Also on Sept. 3, the LSART equine team performed assessments in Plaquemines Parish at Rescue Ranch and the Plaquemines Animal Control Stable. The Rescue Ranch was a site set up for pre-storm evacuation of horses, donkeys, and small ruminants. Assessment determined a need for hay for 16 storm evacuees and an anticipated addition of approximately 26 horses. Assessments included discussions with two local equine veterinarians--Allison Barca, DVM, and Lily Rai, DVM. On Sept. 4, 40 bales of coastal hay were delivered to this group. All storm evacuees were scanned for microchips and additionally identified with descriptive information. All animals had owners and were identified.

Also on September 4, ASPCA responders were demobilized. Two LSART teams trained in technical large animal rescue were sent in the field to identify, treat, and extract any horses if needed. Several horses were treated at the Poydras Arena. LSART sent 40 bales of hay to Plaquemines parish for storm-affected horses to be distributed by the parish.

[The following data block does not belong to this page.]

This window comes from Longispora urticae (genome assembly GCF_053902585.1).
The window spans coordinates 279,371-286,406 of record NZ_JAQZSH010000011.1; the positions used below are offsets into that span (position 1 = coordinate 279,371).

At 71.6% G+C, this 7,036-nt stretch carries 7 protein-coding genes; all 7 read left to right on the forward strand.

On Sept. 5, LSART was tasked to assess Hwy 23 from Belle Chasse to Venice, La., with Lori Wilson, the designated parish lead for horses. As the assessment began, a horse in distress was identified. At the request of Wilson, the horse (later be named Hope) was extracted from the debris. She was stabilized for transport overnight by Wilson and the LSART team at Rescue Ranch and taken to the LSU SVM's Veterinary Teaching Hospital on Sept. 6.